Your Customers Are Talking About You.
Are You Listening?
All year long, we have been focusing on the importance of providing a good customer experience on social media. Many digital marketing experts will tell you that the best way to build a following on social media is to post videos, to post at peak times, to ask questions. Yet, in our experience, nothing will grow your fan base as powerfully or fruitfully as providing excellent customer service via social media. Your customers have smart phones and they want to use them. They love social media, and they love telling their friends about their experiences – good and bad. When they do business with you – whether you offer B2C or B2B services – they will talk about you. Are you listening? More importantly, are you responding? You absolutely must be listening, you must be responding, and how you respond is very important.
Social Customer Service is Not an Option
Even global companies have been slow to realize the power and impact of social customer service, but as a small business owner, you don’t have that luxury. Providing excellent customer service on social media is not optional. It can make or break a small company. If you get good reviews, excited compliments, or proud check-ins, those things are great for spreading your reputation online and building your fan base. On the other hand, when things go wrong (and they will!), the news can spread even faster on social media. How you respond will determine how the public sees your company and whether they want to do business with you in the future – or ever.
It’s always a nice ego boost when we get positive feedback from our customers. When we get it on social media, we know that it can be seen by many people, and that makes it all the more meaningful. When someone pays your company a compliment, you must respond. Show gratitude, show appreciation, show pleasure. This is just good customer service. Not only will the original poster be pleased that you care enough to respond, but anyone else who sees that interaction will be impressed as well.
It’s less fun when someone complains about your business online. That can cause a lot of anxiety, because we know, again, many people will see that complaint. So at this point, it’s absolutely essential that you handle that complaint with gracious attention to providing customer service. Ignore it, and you risk having it spread out of control. Fan the flames of anger, and you risk angering even people who have have previously been fans. This can be deadly to your professional reputation.
Real-life Example: What Not to Do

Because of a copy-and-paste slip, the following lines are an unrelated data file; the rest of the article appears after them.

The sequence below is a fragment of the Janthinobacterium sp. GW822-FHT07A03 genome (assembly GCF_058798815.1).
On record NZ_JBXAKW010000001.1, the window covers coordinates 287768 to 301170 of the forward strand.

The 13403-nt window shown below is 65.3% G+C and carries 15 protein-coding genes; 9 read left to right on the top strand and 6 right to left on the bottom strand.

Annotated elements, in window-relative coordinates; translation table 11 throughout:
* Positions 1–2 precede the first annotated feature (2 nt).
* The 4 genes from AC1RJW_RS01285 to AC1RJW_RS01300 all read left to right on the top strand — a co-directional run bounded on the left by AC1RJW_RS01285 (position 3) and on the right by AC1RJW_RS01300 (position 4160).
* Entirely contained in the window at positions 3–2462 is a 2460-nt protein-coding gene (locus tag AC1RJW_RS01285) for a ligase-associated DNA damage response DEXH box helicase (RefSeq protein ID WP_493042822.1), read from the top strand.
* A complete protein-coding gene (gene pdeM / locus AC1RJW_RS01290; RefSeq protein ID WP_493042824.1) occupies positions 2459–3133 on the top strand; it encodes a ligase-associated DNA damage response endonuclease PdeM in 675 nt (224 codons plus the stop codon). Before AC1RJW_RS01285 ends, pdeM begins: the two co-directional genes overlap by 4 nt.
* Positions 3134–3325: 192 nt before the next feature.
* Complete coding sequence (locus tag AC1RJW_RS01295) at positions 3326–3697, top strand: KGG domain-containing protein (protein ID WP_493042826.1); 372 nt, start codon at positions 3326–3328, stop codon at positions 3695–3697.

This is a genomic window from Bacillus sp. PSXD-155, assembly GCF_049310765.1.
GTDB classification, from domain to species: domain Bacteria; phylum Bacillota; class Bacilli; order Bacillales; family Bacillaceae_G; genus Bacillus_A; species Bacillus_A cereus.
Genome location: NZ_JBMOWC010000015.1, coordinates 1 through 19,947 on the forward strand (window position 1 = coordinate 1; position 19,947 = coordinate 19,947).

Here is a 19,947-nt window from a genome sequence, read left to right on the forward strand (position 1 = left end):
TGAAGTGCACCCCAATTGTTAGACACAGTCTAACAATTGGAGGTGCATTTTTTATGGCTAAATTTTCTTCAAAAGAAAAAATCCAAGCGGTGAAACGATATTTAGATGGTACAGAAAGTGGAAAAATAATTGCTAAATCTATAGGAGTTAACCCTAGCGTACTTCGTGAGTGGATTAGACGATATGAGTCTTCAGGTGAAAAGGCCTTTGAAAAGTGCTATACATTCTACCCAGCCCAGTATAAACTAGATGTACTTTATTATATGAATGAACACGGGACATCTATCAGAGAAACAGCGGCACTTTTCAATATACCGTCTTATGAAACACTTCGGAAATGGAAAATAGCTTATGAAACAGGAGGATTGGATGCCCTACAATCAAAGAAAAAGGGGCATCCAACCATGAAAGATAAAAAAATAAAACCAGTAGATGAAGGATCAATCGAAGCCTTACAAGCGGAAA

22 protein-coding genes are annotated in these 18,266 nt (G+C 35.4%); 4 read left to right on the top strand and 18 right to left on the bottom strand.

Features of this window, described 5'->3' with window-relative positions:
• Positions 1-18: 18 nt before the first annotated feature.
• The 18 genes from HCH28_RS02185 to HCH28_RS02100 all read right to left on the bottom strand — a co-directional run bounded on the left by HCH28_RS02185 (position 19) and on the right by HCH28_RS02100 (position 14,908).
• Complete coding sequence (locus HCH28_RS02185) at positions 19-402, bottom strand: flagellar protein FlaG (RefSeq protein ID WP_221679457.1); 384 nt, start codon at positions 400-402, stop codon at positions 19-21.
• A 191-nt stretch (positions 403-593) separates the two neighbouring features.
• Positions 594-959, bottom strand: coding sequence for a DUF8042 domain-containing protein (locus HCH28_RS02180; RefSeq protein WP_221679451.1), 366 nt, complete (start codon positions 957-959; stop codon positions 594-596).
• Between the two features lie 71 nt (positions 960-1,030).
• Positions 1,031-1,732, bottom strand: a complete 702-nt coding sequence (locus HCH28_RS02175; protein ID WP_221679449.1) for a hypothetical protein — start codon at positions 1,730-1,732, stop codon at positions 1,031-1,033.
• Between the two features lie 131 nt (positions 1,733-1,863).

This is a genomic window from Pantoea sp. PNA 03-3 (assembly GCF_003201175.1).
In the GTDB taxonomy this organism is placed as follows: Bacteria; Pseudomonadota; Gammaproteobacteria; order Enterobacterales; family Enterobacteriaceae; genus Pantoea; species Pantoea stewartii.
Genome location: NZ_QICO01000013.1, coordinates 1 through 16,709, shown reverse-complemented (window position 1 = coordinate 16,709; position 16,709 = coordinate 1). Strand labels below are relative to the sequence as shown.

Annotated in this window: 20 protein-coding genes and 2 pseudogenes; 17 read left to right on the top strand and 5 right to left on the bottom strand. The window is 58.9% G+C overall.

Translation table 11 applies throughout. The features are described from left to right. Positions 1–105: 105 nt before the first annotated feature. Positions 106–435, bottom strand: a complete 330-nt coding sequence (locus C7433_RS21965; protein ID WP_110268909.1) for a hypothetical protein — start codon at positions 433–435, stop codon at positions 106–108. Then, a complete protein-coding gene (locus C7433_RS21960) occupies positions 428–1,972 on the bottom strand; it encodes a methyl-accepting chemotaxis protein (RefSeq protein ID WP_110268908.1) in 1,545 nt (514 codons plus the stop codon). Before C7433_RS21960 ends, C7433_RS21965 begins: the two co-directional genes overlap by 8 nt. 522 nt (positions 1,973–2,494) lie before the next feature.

Let me show you a couple of examples. Below is a screenshot from Facebook of a post by a local spa. Obviously incensed by what she felt was a fraudulent review, she took to Facebook to complain.
Terrible move. If the review was indeed the work of a malicious troll, it would have been better to simply ignore it. If the review was from a legitimate customer whose name simply wasn’t on the books (perhaps his wife has a different last name?) this opportunity could have been used to try and save the relationship. Instead, the spa owner not only trashed the reviewer by name, they alienated even previously satisfied customers. Dozens of replies to the post accused the owner of unprofessional behavior, commented that they wouldn’t come in now lest they be shamed on Facebook, and while some tried to defend the business, their voices were swallowed in the outrage.
The post has wisely since been removed, but as you know, nothing is ever completely gone on the Internet.
Real-life Example: What to Do
So what should you do when someone has a legitimate complaint? Listen, be respectful, and try to solve the problem for them. People love when companies respond to them on social media, and it’s a public display of how much you value your customers. Embrace the opportunity to make someone’s day. Here’s an example of how that works. This customer was unhappy that a server didn’t split the check at a restaurant whose account we manage. He left a negative review. After consulting with the owner, we responded that we were very sorry to hear that, that the restaurant does indeed split checks when necessary, and that we would like to know more so we could address the problem and make it right. We invited him to Message us with details. Here’s what happened. (I have blurred out any personally identifiable details.)
Angry Customer + Good Customer Service = Happy Customer
Your customers want to talk to you online. Don’t ignore them. Don’t berate them. Don’t be afraid of them. Serve them. In the end, you have the opportunity to make the most of every online interaction. Nothing is as powerful for creating fans online as demonstrated respect for your customers. The examples I’ve shown here are from Facebook, which is obviously the most popular social platform and the one most often used for business marketing. But the same principles apply to Twitter, LinkedIn, or any of the others. Use a Content Management System (CMS) like Hubspot, Sprout Social, or Hootsuite to monitor conversation about your company on the Internet, and, unless the comment comes from an obvious troll, respond to everything with the absolute best intentions.